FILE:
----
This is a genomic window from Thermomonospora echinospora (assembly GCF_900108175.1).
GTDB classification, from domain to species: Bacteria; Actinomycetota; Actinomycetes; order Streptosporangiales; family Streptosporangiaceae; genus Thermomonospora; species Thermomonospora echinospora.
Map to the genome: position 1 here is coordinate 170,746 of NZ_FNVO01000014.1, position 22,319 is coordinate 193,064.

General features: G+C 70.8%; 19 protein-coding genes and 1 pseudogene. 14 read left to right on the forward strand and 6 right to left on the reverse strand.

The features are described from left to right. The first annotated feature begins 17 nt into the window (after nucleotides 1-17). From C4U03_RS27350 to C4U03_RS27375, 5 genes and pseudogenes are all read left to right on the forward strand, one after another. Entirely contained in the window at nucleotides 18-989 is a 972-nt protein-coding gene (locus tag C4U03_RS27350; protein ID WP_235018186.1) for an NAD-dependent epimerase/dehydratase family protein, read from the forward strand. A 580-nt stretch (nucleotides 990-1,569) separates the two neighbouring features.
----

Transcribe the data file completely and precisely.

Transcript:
This is a genomic window from Thermomonospora echinospora (assembly GCF_900108175.1).
GTDB classification, from domain to species: Bacteria; Actinomycetota; Actinomycetes; order Streptosporangiales; family Streptosporangiaceae; genus Thermomonospora; species Thermomonospora echinospora.
Map to the genome: position 1 here is coordinate 170,746 of NZ_FNVO01000014.1, position 22,319 is coordinate 193,064.

General features: G+C 70.8%; 19 protein-coding genes and 1 pseudogene. 14 read left to right on the forward strand and 6 right to left on the reverse strand.

The features are described from left to right. The first annotated feature begins 17 nt into the window (after nucleotides 1-17). From C4U03_RS27350 to C4U03_RS27375, 5 genes and pseudogenes are all read left to right on the forward strand, one after another. Entirely contained in the window at nucleotides 18-989 is a 972-nt protein-coding gene (locus tag C4U03_RS27350; protein ID WP_235018186.1) for an NAD-dependent epimerase/dehydratase family protein, read from the forward strand. A 580-nt stretch (nucleotides 990-1,569) separates the two neighbouring features.